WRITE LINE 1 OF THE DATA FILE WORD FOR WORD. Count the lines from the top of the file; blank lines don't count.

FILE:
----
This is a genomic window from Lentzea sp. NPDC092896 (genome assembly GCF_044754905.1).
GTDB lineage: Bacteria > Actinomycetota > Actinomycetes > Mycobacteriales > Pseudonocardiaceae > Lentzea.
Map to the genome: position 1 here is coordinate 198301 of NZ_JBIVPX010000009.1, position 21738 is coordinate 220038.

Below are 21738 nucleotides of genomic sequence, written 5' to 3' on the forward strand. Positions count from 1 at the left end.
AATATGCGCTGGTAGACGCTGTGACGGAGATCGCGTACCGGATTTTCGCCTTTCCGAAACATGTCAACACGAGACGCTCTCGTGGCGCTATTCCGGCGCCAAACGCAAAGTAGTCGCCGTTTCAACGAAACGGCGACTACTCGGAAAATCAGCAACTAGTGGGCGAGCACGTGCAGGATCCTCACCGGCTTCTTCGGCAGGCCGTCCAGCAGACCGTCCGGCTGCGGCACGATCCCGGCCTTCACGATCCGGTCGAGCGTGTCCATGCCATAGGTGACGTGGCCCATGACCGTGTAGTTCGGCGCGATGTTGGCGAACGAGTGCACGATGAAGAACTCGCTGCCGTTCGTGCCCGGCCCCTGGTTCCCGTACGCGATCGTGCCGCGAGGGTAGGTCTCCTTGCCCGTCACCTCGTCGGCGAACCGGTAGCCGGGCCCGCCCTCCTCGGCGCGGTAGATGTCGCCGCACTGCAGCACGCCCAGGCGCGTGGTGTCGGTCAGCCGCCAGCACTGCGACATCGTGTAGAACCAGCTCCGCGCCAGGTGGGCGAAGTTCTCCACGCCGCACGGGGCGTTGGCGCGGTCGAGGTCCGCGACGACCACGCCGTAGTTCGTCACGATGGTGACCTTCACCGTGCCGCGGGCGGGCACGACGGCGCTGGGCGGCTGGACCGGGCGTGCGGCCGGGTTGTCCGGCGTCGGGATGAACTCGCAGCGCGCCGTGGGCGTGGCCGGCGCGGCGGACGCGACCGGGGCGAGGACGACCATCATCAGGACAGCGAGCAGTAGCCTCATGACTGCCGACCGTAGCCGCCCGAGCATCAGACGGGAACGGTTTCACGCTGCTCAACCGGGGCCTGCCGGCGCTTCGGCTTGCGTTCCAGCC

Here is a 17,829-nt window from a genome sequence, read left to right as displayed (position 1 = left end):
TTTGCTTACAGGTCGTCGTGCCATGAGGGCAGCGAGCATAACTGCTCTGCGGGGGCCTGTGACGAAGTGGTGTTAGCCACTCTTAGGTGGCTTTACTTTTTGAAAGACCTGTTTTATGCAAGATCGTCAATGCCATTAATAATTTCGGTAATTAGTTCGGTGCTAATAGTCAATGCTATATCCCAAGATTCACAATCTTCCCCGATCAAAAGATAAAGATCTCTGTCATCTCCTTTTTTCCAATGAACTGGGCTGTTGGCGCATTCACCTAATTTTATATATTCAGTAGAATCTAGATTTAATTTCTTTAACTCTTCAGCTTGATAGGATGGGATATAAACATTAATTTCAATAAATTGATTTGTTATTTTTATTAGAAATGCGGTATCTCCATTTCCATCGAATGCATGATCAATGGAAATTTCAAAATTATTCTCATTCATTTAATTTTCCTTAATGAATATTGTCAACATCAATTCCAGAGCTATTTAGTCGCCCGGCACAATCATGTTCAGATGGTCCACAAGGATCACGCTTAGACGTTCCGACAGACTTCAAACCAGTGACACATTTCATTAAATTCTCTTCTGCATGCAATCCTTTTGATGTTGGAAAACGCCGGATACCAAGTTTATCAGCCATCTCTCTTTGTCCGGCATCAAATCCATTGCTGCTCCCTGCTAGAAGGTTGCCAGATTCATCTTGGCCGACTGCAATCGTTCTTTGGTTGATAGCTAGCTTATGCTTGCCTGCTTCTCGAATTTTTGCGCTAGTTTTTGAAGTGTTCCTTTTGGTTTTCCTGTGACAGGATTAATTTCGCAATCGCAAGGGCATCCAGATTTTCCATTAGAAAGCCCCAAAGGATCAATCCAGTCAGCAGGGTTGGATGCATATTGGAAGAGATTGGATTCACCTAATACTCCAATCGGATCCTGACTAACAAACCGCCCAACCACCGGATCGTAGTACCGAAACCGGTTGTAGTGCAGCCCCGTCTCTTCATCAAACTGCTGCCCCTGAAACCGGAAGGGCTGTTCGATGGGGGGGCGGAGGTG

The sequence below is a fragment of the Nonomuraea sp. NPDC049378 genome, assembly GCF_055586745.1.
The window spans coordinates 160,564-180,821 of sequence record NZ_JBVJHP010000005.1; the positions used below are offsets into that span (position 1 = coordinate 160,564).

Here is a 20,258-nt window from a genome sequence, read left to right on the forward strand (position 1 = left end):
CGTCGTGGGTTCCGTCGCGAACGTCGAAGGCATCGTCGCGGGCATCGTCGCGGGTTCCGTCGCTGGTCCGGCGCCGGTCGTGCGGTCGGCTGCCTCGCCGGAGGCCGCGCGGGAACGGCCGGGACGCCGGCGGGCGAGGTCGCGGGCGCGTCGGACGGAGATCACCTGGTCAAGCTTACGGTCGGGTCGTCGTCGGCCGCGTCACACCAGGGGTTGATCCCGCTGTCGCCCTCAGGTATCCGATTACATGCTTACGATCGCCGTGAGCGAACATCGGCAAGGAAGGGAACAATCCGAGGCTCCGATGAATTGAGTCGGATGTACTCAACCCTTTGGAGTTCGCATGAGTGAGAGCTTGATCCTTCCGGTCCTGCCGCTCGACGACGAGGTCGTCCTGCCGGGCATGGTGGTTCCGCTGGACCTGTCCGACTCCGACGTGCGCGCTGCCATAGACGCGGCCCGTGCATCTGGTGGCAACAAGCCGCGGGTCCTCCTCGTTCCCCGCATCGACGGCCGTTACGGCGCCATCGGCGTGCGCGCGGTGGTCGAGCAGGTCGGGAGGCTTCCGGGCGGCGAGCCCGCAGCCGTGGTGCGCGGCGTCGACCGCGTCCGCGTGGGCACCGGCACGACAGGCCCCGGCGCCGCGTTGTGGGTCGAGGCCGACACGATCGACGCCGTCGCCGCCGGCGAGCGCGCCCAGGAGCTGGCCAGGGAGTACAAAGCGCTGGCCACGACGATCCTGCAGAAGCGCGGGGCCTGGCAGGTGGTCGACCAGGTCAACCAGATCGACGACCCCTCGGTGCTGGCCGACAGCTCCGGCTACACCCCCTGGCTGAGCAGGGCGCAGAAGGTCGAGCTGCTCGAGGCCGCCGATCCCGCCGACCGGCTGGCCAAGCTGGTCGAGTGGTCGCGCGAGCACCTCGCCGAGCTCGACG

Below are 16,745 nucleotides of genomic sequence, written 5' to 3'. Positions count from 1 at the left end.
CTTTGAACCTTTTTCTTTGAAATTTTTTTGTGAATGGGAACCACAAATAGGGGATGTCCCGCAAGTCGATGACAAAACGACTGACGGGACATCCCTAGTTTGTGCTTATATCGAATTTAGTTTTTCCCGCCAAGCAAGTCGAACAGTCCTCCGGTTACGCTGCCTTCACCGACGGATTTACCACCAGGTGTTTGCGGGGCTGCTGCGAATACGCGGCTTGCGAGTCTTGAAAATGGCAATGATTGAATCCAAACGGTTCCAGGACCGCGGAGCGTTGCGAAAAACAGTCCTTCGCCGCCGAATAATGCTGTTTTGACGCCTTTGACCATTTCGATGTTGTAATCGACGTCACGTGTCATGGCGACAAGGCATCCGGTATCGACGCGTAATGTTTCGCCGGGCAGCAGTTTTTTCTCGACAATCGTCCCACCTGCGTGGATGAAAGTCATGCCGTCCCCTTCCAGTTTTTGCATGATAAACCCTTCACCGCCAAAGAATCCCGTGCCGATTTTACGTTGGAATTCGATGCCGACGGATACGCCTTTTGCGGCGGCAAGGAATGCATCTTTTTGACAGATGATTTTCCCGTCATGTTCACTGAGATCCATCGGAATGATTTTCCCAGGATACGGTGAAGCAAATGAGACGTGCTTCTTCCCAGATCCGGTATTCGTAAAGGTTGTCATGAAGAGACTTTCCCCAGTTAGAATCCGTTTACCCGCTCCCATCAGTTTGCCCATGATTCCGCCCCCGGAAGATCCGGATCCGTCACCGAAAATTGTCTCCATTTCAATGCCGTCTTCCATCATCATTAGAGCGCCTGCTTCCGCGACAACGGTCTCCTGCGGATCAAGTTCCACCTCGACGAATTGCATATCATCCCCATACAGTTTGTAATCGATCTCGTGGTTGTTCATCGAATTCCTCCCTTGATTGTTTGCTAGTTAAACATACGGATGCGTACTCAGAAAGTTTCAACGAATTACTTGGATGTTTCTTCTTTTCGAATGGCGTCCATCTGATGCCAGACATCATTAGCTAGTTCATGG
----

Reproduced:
This is a genomic window from Lentzea sp. NPDC092896 (genome assembly GCF_044754905.1).